Have you considered a companion canine for her? If she is comfortable with other dogs, carefully observe the character of the dogs she hangs out with, so you know what to look for.
Have you tried to settle her down into her crate (bed) in the evening before she becomes anxious and starts to pace and pant?
In theory, there seems to be no reason to not medicate her, especially if it helps. Find the dose which uses the least but is still effective. Be her strength 24/7. Sometimes its as simple as being quiet, remembering to breathe. Sit with her without touching her and read a book while snacking something yummy and casually share it with her. She will naturally begin to concentrate more on you and the food and forget to be anxious.
Good luck with her. She has the best chance because she has your love.

Mar 15, 2016
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aggressive new Pyr
by: RC

We just adopted a female 3 year old Pyr. She was raised with a family and the family gave her up because there was an altercation with a pit bull also belonging to the family.

She was doing great, very social, then yesterday she started growling and barking aggressively at my female room mate. Who she previously was very affectionate to. Of course, this has freaked us out, as she is large and we have only had her a couple of weeks. I am wondering if she is trying to establish a pecking order with herself above my room mate?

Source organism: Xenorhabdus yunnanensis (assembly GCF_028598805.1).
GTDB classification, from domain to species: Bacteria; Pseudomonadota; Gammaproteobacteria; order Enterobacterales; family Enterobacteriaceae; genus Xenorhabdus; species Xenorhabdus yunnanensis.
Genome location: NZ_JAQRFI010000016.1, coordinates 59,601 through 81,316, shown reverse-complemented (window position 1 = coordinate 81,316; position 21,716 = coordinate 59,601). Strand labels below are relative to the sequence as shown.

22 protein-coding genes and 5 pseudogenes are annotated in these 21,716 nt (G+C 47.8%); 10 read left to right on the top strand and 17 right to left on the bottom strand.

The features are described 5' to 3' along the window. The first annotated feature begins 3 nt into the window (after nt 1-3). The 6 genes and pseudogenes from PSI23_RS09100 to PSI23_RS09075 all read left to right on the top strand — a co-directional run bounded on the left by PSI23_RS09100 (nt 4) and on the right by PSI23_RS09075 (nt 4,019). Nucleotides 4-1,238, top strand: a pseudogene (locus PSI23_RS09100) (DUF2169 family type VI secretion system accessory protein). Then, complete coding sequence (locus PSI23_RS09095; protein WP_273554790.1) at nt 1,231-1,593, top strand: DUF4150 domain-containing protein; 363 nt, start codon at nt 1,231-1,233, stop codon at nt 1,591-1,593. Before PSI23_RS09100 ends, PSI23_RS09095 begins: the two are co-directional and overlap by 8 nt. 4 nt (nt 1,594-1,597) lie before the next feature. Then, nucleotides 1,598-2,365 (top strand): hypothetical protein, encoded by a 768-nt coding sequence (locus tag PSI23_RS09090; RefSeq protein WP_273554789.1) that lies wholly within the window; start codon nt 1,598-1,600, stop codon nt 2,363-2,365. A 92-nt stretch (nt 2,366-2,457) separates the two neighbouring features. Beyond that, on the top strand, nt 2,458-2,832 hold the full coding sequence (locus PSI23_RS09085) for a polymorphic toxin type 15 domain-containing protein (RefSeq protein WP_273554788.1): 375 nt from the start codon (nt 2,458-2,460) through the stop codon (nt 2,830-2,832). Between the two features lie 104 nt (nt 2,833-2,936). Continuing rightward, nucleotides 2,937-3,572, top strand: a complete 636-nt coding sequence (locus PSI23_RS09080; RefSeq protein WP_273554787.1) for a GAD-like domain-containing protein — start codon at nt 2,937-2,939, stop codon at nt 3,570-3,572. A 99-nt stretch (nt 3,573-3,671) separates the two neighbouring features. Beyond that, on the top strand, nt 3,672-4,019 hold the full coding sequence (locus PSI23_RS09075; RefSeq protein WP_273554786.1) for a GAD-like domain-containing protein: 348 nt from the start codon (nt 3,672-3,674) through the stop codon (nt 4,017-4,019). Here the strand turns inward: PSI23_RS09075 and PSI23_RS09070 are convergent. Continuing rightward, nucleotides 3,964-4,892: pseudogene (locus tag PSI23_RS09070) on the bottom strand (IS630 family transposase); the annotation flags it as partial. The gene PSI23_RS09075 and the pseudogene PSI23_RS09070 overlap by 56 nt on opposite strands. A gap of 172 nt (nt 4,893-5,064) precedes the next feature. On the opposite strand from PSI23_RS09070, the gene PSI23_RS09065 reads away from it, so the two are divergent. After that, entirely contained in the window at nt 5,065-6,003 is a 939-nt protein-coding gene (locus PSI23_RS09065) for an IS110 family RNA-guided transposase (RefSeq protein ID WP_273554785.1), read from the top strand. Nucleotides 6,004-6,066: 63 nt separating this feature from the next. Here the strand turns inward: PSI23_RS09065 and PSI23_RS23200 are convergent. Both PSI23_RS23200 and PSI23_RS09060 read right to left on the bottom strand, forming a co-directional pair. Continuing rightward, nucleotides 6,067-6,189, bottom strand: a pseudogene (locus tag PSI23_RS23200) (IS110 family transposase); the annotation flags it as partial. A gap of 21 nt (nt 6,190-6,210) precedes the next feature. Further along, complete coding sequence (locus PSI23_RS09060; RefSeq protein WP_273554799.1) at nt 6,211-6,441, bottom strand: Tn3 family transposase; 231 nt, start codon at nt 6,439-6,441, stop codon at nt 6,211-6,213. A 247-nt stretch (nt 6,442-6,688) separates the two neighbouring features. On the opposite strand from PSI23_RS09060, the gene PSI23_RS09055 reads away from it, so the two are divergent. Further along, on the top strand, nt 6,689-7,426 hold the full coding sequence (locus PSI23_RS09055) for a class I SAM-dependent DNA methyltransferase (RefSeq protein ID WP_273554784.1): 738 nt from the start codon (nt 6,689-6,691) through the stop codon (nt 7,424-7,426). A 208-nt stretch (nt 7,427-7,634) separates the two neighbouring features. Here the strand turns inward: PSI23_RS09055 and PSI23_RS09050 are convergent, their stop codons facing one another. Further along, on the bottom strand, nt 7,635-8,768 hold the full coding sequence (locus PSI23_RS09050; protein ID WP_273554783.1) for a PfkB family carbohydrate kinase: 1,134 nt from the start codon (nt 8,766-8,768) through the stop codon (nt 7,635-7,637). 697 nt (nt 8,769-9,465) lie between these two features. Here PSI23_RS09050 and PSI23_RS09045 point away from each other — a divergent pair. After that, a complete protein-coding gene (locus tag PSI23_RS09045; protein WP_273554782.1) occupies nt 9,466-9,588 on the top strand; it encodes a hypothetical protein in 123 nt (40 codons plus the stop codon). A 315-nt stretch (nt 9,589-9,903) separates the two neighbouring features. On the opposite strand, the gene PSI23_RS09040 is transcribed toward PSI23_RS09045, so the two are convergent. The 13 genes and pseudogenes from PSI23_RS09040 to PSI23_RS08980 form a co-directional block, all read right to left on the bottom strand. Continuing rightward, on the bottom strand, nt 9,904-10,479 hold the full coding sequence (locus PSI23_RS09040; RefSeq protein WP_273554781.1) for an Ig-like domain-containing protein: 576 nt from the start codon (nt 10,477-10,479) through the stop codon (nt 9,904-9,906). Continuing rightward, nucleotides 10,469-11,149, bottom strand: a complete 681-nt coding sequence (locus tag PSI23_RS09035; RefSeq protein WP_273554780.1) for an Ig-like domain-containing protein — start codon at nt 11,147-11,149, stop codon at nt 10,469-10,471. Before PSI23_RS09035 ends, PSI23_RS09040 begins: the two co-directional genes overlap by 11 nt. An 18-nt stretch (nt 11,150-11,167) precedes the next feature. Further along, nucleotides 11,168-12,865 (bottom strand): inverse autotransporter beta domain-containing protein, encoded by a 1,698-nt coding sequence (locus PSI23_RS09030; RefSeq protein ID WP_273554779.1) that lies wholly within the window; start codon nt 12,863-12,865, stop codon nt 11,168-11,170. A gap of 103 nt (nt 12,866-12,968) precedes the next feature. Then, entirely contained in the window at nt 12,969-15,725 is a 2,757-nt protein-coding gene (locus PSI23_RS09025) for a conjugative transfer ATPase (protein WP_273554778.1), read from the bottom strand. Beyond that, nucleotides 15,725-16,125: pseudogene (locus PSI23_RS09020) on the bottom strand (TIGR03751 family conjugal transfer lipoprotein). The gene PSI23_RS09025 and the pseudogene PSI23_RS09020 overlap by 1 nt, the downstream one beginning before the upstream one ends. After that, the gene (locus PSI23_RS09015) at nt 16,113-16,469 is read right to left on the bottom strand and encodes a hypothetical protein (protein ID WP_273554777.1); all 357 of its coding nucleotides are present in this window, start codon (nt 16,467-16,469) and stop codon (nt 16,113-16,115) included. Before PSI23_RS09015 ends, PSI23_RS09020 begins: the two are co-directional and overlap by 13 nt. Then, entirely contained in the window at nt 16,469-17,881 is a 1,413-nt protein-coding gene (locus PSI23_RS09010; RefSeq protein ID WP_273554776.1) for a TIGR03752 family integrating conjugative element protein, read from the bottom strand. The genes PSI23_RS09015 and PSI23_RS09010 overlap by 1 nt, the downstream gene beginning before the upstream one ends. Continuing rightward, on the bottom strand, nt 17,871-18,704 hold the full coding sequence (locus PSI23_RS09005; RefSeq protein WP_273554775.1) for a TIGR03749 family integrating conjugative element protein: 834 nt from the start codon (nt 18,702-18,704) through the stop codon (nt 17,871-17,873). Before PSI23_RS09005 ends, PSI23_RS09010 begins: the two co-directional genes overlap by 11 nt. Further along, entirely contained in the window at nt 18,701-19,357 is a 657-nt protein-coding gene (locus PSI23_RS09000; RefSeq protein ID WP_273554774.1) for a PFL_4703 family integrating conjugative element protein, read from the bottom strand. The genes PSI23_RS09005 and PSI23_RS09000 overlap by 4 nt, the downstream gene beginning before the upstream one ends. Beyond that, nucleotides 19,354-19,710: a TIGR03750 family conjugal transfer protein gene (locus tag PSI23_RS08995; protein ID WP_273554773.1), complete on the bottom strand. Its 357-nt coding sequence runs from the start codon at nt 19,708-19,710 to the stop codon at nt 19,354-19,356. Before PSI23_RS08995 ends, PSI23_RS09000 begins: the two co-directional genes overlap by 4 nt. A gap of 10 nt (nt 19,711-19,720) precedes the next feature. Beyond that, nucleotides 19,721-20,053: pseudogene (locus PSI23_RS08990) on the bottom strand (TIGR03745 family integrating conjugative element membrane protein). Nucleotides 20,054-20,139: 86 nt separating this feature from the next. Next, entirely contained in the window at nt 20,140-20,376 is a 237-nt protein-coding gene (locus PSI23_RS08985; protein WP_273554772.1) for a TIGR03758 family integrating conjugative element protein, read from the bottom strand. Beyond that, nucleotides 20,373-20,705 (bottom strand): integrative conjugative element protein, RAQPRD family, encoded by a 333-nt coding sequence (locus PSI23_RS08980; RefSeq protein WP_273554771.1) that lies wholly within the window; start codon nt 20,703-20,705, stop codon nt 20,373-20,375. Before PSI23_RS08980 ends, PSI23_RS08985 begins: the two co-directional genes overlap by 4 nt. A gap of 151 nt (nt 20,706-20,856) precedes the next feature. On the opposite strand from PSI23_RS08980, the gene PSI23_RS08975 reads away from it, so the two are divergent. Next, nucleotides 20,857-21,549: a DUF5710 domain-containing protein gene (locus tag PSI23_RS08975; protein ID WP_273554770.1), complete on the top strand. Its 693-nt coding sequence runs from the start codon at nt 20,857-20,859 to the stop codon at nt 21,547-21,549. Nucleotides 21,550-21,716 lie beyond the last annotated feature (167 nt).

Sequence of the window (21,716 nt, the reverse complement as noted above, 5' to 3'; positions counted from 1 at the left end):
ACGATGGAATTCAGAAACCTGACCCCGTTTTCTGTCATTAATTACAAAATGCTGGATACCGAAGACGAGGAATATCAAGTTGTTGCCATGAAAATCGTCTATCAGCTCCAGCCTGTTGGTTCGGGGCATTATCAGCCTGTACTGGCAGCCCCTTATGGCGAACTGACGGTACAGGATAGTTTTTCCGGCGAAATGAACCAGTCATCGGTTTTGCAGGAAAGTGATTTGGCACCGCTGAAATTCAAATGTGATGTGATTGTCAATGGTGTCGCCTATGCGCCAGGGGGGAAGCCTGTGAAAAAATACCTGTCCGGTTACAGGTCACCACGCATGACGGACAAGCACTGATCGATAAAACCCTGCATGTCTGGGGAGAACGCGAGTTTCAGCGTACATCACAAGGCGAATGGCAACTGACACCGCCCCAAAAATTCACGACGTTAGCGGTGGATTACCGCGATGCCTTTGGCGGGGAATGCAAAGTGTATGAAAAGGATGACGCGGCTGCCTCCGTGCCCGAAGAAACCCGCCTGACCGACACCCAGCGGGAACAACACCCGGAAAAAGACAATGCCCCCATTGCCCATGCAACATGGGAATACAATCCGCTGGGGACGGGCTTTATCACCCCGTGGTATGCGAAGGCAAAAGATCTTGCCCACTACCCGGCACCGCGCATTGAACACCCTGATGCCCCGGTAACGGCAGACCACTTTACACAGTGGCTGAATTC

She has been very friendly to male guests entering the house. So, she doesn't seem to be aggressive to everyone. This behaviour started yesterday morning and continued last night. Today, she is not smiling and hasn't finished her dinner from last night.

Any thoughts?

Thank you

Jun 13, 2016
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Pyr purpose
by: Anonymous

Totally normal for a pyr to be more active or agitated at night as that is when most of the preditors they were bred to protect livestock from come out. They are meant to be a working dog that lives in the field with the herd. They like to stay with the "herd" at all times. If she had a small companion,even a cat with her 24/7 she would feel like she was doing her job